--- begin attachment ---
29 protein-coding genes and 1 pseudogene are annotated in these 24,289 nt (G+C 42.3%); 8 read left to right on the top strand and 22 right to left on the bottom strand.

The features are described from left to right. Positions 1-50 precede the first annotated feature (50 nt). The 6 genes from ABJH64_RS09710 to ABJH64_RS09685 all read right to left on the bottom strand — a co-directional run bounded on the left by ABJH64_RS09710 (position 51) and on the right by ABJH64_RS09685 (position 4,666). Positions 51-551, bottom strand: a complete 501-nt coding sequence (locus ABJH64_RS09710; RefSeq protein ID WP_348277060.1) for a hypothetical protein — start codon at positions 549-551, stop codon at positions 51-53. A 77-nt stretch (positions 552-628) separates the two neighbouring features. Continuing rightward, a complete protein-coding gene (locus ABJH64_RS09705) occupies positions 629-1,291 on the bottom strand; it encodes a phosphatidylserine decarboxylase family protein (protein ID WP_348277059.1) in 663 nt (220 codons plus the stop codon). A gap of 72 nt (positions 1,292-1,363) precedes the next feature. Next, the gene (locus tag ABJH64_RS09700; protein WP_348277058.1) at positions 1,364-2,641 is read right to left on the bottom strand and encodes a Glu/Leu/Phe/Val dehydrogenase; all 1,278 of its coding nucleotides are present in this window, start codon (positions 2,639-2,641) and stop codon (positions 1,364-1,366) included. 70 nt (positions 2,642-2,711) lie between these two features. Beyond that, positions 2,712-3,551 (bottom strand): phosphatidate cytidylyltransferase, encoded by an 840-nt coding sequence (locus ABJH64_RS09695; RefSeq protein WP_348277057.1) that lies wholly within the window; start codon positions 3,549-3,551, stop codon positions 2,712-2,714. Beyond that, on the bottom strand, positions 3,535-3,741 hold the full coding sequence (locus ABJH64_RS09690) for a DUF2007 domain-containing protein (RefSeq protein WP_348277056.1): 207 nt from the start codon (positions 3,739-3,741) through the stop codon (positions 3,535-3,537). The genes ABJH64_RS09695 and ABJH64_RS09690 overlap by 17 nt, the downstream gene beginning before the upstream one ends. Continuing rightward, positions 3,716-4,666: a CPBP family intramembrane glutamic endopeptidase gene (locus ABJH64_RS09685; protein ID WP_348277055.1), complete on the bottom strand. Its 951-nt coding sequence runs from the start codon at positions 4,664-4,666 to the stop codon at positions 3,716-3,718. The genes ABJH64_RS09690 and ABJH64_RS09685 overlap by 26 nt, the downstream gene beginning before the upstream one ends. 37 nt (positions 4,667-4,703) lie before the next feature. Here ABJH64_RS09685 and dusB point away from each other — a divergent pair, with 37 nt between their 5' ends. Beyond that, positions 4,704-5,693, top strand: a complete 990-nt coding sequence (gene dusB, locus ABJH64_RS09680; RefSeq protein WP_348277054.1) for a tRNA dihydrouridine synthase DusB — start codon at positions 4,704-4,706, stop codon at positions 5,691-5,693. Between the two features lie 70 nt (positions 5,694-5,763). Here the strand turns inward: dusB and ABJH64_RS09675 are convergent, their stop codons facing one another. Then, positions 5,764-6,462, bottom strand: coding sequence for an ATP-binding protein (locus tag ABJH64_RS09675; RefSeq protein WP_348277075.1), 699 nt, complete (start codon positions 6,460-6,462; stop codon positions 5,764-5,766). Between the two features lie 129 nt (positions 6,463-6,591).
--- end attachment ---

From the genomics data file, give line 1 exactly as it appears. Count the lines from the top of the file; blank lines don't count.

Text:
29 protein-coding genes and 1 pseudogene are annotated in these 24,289 nt (G+C 42.3%); 8 read left to right on the top strand and 22 right to left on the bottom strand.